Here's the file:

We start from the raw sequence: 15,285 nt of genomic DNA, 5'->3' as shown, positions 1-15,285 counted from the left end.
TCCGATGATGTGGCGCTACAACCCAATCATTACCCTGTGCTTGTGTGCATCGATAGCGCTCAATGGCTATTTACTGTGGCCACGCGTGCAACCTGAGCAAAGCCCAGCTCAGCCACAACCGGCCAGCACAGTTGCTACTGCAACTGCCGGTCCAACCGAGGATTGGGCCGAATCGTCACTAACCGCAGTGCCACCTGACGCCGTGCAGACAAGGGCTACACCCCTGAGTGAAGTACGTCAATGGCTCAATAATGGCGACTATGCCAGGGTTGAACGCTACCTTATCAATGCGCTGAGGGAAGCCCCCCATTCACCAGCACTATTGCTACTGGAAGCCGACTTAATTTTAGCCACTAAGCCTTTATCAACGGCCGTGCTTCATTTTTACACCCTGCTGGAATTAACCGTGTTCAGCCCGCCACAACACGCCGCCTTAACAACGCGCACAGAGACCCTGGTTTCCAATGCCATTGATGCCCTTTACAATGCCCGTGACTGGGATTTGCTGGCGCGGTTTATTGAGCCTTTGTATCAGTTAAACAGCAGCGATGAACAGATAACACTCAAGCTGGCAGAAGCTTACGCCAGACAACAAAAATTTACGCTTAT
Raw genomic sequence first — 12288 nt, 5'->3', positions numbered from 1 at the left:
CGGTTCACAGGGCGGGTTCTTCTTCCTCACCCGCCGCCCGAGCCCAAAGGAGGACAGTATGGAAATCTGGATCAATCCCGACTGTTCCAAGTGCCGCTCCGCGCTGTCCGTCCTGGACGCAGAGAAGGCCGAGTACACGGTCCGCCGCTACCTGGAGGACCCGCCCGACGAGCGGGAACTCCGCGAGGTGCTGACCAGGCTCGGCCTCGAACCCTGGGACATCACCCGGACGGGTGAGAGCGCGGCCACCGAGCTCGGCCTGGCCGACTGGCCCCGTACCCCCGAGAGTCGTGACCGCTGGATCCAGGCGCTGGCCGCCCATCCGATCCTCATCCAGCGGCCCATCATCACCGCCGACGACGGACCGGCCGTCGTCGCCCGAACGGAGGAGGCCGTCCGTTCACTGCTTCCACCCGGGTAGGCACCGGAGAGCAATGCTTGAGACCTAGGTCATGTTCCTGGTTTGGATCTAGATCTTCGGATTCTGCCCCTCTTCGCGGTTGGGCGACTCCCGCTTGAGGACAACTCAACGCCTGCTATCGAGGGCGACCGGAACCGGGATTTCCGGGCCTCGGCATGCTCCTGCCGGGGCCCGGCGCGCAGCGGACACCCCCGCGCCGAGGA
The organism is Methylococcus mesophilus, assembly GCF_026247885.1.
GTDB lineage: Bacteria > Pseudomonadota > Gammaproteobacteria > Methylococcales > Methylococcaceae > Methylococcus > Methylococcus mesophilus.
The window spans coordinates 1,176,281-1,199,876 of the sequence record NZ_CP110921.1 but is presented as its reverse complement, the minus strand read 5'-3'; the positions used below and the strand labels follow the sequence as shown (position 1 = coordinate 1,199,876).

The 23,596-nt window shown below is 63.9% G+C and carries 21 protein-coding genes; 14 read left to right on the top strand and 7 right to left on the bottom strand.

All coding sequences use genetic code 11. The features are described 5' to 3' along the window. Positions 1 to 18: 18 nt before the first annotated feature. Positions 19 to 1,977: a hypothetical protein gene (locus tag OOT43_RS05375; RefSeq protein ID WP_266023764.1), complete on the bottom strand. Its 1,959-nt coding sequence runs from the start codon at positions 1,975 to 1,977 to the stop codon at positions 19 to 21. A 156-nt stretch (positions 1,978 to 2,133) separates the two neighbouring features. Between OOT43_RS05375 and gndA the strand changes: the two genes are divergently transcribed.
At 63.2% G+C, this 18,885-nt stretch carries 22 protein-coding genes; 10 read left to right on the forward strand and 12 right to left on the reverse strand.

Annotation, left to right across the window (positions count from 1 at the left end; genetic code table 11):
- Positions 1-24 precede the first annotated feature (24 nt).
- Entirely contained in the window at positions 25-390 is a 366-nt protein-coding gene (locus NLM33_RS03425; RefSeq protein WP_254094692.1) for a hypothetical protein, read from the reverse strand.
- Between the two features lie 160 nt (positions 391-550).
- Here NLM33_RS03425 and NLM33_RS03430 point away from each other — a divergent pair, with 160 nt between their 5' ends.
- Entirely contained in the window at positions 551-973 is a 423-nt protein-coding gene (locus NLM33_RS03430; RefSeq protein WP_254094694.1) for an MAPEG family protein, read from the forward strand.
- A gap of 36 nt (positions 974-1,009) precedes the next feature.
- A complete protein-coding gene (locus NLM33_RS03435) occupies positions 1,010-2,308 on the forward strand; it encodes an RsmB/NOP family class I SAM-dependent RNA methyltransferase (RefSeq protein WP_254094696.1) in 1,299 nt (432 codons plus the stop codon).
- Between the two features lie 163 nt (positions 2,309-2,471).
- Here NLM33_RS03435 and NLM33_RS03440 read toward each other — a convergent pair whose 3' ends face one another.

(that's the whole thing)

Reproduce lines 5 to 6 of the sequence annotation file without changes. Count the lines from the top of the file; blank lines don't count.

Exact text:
The organism is Methylococcus mesophilus, assembly GCF_026247885.1.
GTDB lineage: Bacteria > Pseudomonadota > Gammaproteobacteria > Methylococcales > Methylococcaceae > Methylococcus > Methylococcus mesophilus.